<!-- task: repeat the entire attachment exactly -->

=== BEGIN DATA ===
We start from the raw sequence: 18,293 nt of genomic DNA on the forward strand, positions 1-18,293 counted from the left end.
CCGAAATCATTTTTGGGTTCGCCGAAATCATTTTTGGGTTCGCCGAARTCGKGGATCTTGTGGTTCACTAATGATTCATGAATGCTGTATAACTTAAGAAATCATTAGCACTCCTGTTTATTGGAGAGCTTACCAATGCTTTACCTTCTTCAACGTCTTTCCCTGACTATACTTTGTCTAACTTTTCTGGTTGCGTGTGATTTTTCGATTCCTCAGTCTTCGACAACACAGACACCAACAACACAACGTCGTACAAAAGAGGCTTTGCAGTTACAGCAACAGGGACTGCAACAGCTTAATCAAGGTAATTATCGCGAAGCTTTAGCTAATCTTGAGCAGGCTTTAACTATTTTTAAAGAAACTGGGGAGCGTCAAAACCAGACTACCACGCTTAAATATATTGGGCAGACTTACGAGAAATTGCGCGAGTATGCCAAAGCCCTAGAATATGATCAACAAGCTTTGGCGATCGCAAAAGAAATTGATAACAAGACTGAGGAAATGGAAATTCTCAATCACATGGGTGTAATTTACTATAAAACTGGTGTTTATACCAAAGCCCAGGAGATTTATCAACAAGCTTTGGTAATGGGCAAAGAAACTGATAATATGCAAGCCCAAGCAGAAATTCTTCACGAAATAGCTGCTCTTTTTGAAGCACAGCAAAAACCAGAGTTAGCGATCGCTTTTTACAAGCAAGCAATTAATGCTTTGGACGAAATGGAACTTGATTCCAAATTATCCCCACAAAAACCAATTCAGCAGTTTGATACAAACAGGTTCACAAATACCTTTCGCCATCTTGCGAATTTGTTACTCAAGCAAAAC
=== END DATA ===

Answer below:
We start from the raw sequence: 18,293 nt of genomic DNA on the forward strand, positions 1-18,293 counted from the left end.
CCGAAATCATTTTTGGGTTCGCCGAAATCATTTTTGGGTTCGCCGAARTCGKGGATCTTGTGGTTCACTAATGATTCATGAATGCTGTATAACTTAAGAAATCATTAGCACTCCTGTTTATTGGAGAGCTTACCAATGCTTTACCTTCTTCAACGTCTTTCCCTGACTATACTTTGTCTAACTTTTCTGGTTGCGTGTGATTTTTCGATTCCTCAGTCTTCGACAACACAGACACCAACAACACAACGTCGTACAAAAGAGGCTTTGCAGTTACAGCAACAGGGACTGCAACAGCTTAATCAAGGTAATTATCGCGAAGCTTTAGCTAATCTTGAGCAGGCTTTAACTATTTTTAAAGAAACTGGGGAGCGTCAAAACCAGACTACCACGCTTAAATATATTGGGCAGACTTACGAGAAATTGCGCGAGTATGCCAAAGCCCTAGAATATGATCAACAAGCTTTGGCGATCGCAAAAGAAATTGATAACAAGACTGAGGAAATGGAAATTCTCAATCACATGGGTGTAATTTACTATAAAACTGGTGTTTATACCAAAGCCCAGGAGATTTATCAACAAGCTTTGGTAATGGGCAAAGAAACTGATAATATGCAAGCCCAAGCAGAAATTCTTCACGAAATAGCTGCTCTTTTTGAAGCACAGCAAAAACCAGAGTTAGCGATCGCTTTTTACAAGCAAGCAATTAATGCTTTGGACGAAATGGAACTTGATTCCAAATTATCCCCACAAAAACCAATTCAGCAGTTTGATACAAACAGGTTCACAAATACCTTTCGCCATCTTGCGAATTTGTTACTCAAGCAAAAC